While there are numerous structural flaws with DALATC, and while 40 acres is still a fairly disruptive project size for urban areas, Wilson’s proposal is a step in the right direction.

Perhaps not coincidentally, reforming the DALATC is one of the planks in the 2008 Missouri Public Policy Agenda for the Greater Kansas City Chamber of Commerce.

Events Historic Preservation Missouri

Statewide Preservation Conference Coverage

I have published a summary of the Statewide Preservation Conference held October 18-20 in Jefferson City over on the new website of Landmarks Association of St. Louis.

Read it here.

Historic Preservation Missouri Salvage

Log Cabin for Sale

From an ad on CraigsList posted in the “materials” section:

1860’s Missouri Log Cabin, dismantled, tagged and diagrammed for sale. Pictures available by request. Original cabin 15X16 with an addition of 15X16, all log. Please respond to

Historic Preservation Missouri

Pelster Housebarn Restoration Ongoing

by Michael R. Allen

Welcome to the Pelster Housebarn, an architectural marvel located in Franklin County, Missouri west of Washington. The housebarn was probably built around the Civil War by William Pelster, a German immigrant. Pelster had already built and occupied a log home nearby. Pelster’s decision to build a housebarn was unusual. Typically the housebarn, which literally combined a farm’s house and barn under one roof, was a transitional structure for recent immgrants who went on to build freestanding homes.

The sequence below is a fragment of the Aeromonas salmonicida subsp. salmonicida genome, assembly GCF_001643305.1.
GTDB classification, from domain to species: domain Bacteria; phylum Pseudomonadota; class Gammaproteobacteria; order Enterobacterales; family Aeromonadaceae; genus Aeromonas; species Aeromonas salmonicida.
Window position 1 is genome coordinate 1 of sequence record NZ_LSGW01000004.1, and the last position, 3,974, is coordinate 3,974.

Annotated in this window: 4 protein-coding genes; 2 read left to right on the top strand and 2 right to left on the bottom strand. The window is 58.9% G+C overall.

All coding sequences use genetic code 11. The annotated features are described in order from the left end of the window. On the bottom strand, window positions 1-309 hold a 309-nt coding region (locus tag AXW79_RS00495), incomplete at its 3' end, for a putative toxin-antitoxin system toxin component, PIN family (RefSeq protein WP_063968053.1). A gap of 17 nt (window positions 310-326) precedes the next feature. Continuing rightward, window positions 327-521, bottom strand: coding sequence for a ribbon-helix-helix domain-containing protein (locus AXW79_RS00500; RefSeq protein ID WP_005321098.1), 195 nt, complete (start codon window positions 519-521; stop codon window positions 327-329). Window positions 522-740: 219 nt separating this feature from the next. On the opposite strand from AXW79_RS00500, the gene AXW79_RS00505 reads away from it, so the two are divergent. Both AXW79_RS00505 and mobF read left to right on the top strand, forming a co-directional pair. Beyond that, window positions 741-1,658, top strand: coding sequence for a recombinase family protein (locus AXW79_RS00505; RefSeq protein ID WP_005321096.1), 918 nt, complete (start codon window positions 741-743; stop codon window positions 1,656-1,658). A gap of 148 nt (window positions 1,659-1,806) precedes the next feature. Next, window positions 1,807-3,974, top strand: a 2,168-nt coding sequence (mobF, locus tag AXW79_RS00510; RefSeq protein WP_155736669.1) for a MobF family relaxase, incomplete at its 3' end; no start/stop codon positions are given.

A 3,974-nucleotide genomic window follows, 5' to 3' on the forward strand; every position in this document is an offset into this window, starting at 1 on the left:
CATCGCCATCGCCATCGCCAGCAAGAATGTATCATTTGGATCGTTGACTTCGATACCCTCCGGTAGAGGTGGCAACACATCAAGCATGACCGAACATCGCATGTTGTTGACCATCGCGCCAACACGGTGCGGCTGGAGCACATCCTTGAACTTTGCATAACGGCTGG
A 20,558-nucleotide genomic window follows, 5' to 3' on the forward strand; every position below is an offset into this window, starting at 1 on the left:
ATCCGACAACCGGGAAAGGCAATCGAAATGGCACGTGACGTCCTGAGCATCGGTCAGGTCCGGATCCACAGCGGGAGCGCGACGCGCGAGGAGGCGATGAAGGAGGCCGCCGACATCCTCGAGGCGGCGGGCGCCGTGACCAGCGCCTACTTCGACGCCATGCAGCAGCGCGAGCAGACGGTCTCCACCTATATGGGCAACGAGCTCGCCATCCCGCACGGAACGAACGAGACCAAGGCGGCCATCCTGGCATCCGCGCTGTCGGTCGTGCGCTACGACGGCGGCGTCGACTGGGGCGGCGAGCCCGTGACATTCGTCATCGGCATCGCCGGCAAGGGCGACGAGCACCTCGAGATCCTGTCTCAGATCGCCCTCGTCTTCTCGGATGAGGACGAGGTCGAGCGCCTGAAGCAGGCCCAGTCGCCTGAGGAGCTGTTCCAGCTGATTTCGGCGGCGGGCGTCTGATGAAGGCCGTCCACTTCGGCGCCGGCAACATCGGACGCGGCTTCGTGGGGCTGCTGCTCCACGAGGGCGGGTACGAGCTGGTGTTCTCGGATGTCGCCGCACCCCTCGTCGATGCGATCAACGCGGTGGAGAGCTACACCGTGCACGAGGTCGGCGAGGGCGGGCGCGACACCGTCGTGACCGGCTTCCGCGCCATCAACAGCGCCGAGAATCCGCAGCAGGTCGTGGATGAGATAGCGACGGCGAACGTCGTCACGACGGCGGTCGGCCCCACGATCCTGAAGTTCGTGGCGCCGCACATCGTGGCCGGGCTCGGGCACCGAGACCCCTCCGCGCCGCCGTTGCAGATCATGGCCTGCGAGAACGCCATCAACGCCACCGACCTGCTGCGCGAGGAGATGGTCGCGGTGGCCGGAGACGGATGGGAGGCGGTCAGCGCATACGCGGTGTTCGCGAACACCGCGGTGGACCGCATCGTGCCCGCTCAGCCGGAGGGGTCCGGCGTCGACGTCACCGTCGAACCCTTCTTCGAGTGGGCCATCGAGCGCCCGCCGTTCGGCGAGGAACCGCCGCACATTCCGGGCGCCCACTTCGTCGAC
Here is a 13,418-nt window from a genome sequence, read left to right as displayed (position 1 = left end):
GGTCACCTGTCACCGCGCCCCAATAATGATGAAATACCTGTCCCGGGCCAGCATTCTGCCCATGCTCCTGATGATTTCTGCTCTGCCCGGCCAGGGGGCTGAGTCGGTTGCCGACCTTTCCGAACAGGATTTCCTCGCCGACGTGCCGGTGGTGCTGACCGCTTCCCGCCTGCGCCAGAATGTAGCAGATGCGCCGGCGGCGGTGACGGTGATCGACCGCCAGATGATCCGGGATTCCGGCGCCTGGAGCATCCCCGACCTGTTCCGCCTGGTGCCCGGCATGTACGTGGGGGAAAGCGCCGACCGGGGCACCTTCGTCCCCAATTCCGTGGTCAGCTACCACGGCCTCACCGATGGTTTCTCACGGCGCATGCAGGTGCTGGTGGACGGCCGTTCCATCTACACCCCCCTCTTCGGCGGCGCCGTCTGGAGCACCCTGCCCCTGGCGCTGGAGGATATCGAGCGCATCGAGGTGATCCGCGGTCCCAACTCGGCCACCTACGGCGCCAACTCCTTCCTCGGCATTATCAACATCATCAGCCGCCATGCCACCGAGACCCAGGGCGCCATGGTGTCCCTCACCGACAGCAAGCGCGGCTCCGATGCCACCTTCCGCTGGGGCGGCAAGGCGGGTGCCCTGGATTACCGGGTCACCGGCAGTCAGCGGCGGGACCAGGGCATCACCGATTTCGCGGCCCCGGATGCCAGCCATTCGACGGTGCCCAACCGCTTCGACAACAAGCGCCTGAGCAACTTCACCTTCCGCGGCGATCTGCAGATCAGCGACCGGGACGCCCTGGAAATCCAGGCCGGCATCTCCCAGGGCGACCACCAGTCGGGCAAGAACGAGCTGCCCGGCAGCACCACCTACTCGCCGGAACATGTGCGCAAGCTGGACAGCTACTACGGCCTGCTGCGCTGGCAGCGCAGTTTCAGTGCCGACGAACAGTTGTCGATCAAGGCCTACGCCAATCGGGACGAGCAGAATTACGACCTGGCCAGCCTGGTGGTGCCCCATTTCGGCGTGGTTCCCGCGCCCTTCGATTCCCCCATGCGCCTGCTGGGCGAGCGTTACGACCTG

Housebarns were most prevalent in the Midwest and Great Plains. Only twelve remain in the United States. The Pelster housebarn features a tall gabled roof over a fachwerk structure. The fachwerk here combines a structure of pegged rough-hewn timbers filled in with fieldstone. The exterior is clad in clapboard, but some of the walls are exposed in the barn. The housebarn rests on a fieldstone foundation.

The large entrance at the Pelster Housebarn opens onto the threshing floor, reputed to have never been used for its intended purpose. Off of the threshing floor are a granary and creamery. The living quarters were located to the left of the entrance, with a separate entrance off of the porch (restored last year) but with an open staircase in the barn section leading to the second floor sleeping quarters. Livestock was kept on the lower level, accessed through entrances at each gable end. The lower level also housed a fruit cellar. Above the threshing floor was a hayloft.

In 1978, the housebarn was listed on the National Register of Historic Places. After ownership by the Missouri Heritage Trust (now Missouri Preservation), the Pelster Housebarn became property of the Missouri Department of Natural Resources, which is unable to enter the property into the state park system.

Restoration work is thus funded privately, and the Friends of the Pelster Housebarn has been chartered to raise funds for ongoing work. More information about their effort is available here.

Last year’s porch project was a substantial undertaking. More work is needed, including replacement of the non-original tin roof, which is in poor repair.

Photographs by Lynn Josse.

Demolition Historic Preservation Missouri Salvage

Historic Building in Washington to be Recycled – Piece by Piece

Demolition of Old MFA Feed Store Will Begin Monday – Sarah Wienke (Washington Missourian, September 14)

A former lumber mill built in 1865 and located in Washington, Missouri will meet its end starting Monday — but there’s a small silver lining. The owner of the building, most recently used a feed store, plans to salvage every part of the building that he can.

Thanks to Richard Callow for the link.